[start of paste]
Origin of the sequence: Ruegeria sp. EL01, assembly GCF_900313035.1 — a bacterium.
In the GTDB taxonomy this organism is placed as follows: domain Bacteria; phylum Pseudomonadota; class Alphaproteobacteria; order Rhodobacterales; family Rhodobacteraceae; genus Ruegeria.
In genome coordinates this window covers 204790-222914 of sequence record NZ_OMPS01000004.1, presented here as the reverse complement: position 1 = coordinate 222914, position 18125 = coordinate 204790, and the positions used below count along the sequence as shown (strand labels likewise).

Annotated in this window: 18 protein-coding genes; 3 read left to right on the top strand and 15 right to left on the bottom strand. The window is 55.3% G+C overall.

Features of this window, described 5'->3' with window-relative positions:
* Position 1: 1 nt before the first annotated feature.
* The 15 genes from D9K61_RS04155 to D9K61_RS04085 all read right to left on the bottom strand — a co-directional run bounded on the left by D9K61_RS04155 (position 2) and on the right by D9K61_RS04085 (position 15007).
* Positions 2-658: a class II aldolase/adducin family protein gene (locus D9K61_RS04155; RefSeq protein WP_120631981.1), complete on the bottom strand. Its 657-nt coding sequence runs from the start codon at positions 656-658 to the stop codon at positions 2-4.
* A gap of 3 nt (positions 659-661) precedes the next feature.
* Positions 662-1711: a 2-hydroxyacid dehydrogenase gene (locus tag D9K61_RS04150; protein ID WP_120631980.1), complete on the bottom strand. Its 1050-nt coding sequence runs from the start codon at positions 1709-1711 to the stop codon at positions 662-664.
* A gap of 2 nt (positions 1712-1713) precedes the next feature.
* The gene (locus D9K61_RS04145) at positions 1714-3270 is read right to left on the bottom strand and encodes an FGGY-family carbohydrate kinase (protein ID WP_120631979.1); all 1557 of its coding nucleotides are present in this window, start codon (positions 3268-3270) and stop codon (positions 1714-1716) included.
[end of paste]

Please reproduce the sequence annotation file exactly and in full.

Origin of the sequence: Ruegeria sp. EL01, assembly GCF_900313035.1 — a bacterium.
In the GTDB taxonomy this organism is placed as follows: domain Bacteria; phylum Pseudomonadota; class Alphaproteobacteria; order Rhodobacterales; family Rhodobacteraceae; genus Ruegeria.
In genome coordinates this window covers 204790-222914 of sequence record NZ_OMPS01000004.1, presented here as the reverse complement: position 1 = coordinate 222914, position 18125 = coordinate 204790, and the positions used below count along the sequence as shown (strand labels likewise).

Annotated in this window: 18 protein-coding genes; 3 read left to right on the top strand and 15 right to left on the bottom strand. The window is 55.3% G+C overall.

Features of this window, described 5'->3' with window-relative positions:
* Position 1: 1 nt before the first annotated feature.
* The 15 genes from D9K61_RS04155 to D9K61_RS04085 all read right to left on the bottom strand — a co-directional run bounded on the left by D9K61_RS04155 (position 2) and on the right by D9K61_RS04085 (position 15007).
* Positions 2-658: a class II aldolase/adducin family protein gene (locus D9K61_RS04155; RefSeq protein WP_120631981.1), complete on the bottom strand. Its 657-nt coding sequence runs from the start codon at positions 656-658 to the stop codon at positions 2-4.
* A gap of 3 nt (positions 659-661) precedes the next feature.
* Positions 662-1711: a 2-hydroxyacid dehydrogenase gene (locus tag D9K61_RS04150; protein ID WP_120631980.1), complete on the bottom strand. Its 1050-nt coding sequence runs from the start codon at positions 1709-1711 to the stop codon at positions 662-664.
* A gap of 2 nt (positions 1712-1713) precedes the next feature.
* The gene (locus D9K61_RS04145) at positions 1714-3270 is read right to left on the bottom strand and encodes an FGGY-family carbohydrate kinase (protein ID WP_120631979.1); all 1557 of its coding nucleotides are present in this window, start codon (positions 3268-3270) and stop codon (positions 1714-1716) included.